Canadian Centre for Justice Statistics Profile Series

    Criminal Victimization and Health: A Profile of Victimization Among Persons with Activity Limitations or Other Health Problems, 2004


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    Persons with activity limitations have higher rates of violent victimization

    The UN's Convention on the Rights of Persons with Disabilities recognizes that there is an increased risk of criminal victimization among persons with disabilities. Many studies have also concluded the same (Petersilia, 2009; OVC, 2009, 2002; Dube, 2007; Cantos, 2006; Teplin et al., 2005; Health Canada, 2004; Reid, 2004; Sorensen, 2002; Rioux et al., 1997; Statistics Canada, 2001). [Full text]

    Factors increasing the risk of victimization among persons with activity limitations

    The research identifies a number of factors that contribute to a higher risk of criminal victimization among persons with disabilities. Those with disabilities may have a reduced ability to defend themselves and greater vulnerability and dependence on others, which can make them easier targets for potential perpetrators (Baylor College of Medicine, 2009; Dube, 2007; Cohen et al., 2006; Reid, 2004; Health Canada, 2004; Nosek et al., 2001; Marley and Buila, 2001; Pain, 1997). [Full text]

    Characteristics of incidents and perpetrators

    It is difficult to assess to what extent these higher victimization rates can be explained by the vulnerability associated with those disabilities. Findings from the survey did however show some differences between victims who were disabled and those who were not. [Full text]

    Persons with activity limitations less satisfied with police response

    The literature not only points to several factors that might increase the vulnerability of disabled persons to crime, but also to the reasons that persons with a disability are less likely than those without a disability to report their victimization incidents to the police. Among the possible explanations, persons with disabilities might fear losing their financial security, their housing or their welfare benefits when the perpetrator in question is a person they know. [Full text]

    Persons with activity limitations are at greater risk of multiple victimization

    Some research indicates that persons with disabilities are more likely to experience multiple victimization (Petersilia, 2009, OVC, 2009, Marley and Buila, 2001). These findings were confirmed through the analysis of the 2004 survey. [Full text]

    Persons with activity limitations victims of spousal violence

    As was seen previously, the greater vulnerability and dependence of persons with disabilities increases their risk of being victims of violence by someone they know. For the same reasons, there is also a higher risk of persons with disabilities experiencing spousal violence (Brownridge, 2006, Cohen et al., 2006; Hassouneh-Philips and McNeff; 2005, Health Canada, 2004, 1993; OVC, 2002; Curry et al., 2001; Nosek et al., 2001). [Full text]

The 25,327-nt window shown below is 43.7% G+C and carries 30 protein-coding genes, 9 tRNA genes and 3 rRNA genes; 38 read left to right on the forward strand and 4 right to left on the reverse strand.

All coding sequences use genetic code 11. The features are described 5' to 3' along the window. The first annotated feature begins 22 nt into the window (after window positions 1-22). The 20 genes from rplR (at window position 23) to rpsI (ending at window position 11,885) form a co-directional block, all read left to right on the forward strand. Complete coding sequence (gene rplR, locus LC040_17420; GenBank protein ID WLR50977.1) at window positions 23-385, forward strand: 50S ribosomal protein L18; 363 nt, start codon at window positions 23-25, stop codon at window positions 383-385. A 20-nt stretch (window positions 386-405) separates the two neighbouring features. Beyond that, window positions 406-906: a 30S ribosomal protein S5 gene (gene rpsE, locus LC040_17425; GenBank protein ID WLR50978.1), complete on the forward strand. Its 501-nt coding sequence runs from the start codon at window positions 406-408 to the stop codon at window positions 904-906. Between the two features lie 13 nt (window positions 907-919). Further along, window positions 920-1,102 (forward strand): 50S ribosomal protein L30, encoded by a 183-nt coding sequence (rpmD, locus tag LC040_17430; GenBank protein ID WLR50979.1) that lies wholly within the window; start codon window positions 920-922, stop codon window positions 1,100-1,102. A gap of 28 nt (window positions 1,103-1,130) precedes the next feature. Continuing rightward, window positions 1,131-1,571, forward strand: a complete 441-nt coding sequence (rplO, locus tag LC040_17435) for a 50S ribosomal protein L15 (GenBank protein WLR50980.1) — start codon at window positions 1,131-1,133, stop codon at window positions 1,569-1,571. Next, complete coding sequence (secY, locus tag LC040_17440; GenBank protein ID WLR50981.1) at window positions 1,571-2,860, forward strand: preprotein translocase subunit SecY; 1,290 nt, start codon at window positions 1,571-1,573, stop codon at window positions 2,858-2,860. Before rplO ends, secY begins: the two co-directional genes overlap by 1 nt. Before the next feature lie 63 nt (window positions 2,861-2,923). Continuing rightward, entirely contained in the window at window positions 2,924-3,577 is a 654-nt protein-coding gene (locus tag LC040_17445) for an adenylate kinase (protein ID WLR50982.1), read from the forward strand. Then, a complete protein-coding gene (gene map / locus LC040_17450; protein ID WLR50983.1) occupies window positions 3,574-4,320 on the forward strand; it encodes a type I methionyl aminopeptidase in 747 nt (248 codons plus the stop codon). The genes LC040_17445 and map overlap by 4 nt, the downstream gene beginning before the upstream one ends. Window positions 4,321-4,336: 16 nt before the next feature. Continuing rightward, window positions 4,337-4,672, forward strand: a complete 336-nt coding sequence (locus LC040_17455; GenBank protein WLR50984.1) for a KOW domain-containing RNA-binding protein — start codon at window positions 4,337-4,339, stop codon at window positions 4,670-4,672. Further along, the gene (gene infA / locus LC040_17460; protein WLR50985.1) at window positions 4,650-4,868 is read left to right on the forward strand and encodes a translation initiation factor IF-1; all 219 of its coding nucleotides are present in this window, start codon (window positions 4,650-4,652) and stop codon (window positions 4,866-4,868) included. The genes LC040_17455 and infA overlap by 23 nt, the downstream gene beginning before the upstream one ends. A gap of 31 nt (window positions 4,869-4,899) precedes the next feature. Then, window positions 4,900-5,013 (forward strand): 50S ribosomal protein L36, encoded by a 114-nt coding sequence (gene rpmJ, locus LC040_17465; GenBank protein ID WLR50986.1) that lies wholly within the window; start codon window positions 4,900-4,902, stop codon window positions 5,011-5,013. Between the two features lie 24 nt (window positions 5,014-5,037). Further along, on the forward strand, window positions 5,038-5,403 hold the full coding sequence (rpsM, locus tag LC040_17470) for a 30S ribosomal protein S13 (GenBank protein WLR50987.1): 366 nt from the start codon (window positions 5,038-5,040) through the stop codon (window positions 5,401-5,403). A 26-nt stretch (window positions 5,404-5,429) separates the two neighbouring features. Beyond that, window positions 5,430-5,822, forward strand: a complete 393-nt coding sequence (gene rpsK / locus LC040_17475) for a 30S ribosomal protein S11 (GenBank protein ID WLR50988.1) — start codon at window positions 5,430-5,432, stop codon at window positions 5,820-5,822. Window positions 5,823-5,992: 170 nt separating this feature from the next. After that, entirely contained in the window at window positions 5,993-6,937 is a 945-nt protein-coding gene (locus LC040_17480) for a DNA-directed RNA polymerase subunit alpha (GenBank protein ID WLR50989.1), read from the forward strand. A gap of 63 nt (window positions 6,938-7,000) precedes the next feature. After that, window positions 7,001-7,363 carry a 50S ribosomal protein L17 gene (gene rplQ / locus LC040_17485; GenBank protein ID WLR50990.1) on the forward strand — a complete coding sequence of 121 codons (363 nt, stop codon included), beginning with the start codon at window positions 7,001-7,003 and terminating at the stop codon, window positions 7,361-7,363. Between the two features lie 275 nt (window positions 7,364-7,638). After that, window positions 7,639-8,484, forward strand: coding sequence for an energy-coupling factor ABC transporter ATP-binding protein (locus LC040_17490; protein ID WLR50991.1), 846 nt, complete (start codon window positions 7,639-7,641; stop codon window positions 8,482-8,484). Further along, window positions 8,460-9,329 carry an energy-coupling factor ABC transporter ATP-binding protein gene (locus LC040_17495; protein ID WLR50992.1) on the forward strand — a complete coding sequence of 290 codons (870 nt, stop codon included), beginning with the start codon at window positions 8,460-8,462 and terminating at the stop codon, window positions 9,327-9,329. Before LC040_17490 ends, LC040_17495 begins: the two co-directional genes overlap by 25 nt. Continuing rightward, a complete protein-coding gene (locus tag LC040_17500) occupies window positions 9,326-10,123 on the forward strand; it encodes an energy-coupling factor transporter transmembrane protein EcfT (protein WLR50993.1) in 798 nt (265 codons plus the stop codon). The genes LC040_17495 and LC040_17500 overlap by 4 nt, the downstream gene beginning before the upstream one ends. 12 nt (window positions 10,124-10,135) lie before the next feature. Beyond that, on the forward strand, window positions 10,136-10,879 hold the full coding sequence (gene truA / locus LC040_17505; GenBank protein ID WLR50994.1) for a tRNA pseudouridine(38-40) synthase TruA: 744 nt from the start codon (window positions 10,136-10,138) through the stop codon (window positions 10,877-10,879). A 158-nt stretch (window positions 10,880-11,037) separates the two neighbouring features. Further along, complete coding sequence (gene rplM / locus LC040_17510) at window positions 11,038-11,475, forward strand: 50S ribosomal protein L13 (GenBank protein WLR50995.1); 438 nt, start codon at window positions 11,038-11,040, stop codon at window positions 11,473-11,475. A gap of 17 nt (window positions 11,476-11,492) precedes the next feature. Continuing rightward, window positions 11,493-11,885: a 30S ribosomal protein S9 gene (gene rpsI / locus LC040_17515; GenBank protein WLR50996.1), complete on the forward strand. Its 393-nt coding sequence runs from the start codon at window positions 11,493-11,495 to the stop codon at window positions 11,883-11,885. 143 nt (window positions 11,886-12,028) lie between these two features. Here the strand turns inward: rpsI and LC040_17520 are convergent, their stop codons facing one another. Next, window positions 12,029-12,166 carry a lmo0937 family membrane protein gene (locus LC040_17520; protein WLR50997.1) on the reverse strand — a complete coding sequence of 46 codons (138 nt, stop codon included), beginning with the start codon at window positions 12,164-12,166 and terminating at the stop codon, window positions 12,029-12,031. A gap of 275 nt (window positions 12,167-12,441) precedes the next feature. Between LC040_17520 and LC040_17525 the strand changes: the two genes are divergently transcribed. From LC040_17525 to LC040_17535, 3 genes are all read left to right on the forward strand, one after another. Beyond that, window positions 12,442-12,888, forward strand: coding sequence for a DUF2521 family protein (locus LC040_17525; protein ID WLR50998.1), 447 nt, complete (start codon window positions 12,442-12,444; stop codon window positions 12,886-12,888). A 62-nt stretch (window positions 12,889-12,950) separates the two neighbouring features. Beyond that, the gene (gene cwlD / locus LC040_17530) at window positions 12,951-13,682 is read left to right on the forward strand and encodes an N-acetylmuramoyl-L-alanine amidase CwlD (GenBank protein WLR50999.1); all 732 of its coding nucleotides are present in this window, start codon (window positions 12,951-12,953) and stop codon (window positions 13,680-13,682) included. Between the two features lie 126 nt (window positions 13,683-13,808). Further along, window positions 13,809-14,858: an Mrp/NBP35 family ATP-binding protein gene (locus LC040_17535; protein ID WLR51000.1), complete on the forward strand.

Hate motivated crimes and discrimination against persons with activity limitations

    Under the Criminal Code, a crime committed against a person with a disability may be considered as a hate motivated crime if hate is the perpetrator's main motivation. Hate motivated crimes against persons with disabilities are however infrequent. In 2006, participating Canadian police departments reported only 2 violent hate motivated crimes against disabled persons (Dauvergne et al., 2006). [Full text]

    Stalking of persons with activity limitations

    According to the GSS, 12% of persons with activity limitations reported they were victims of stalking over the course of the 5 years preceding the survey. This compares to 9% of persons without limitations and is consistent with what was observed by Kelly and McKenna (1997). [Full text]

    Persons with activity limitations and their sense of security

    The fact that persons with activity limitations are more vulnerable and have higher victimization rates might affect their sense of security and their perceptions of crime levels. Demaris and Kaukinen (2005) and Pain (1997) also found that discrimination and stalking might contribute to a greater sense of insecurity. [Full text]

    Persons with activity limitations have a less favourable perception of the criminal justice system

    Many studies suggest that persons with disabilities may sometimes be subjected to prejudice and negative stereotyping from certain justice system workers (Petersilia, 2009; OVC, 2009, 2002; Cantos, 2006; Reid, 2004; Health Canada, 2004, 1993, Sorensen, 2002; Rioux et al., 1997). It has also already been noted that persons with activity limitations who are victims of crimes and call the police were more likely to be dissatisfied with police response. [Full text]

    Other health factors and their links with victimization

    Other health factors are also linked to higher rates of violent victimization. In particular, McNutt et al. (2002) noted that spousal violence was associated with poor eating habits, smoking and excessive alcohol consumption. [Full text]


    Results from the GSS confirm what several other studies had already found, i.e. that persons with activity limitations have higher rates of violent victimization than persons without limitations. [Full text]

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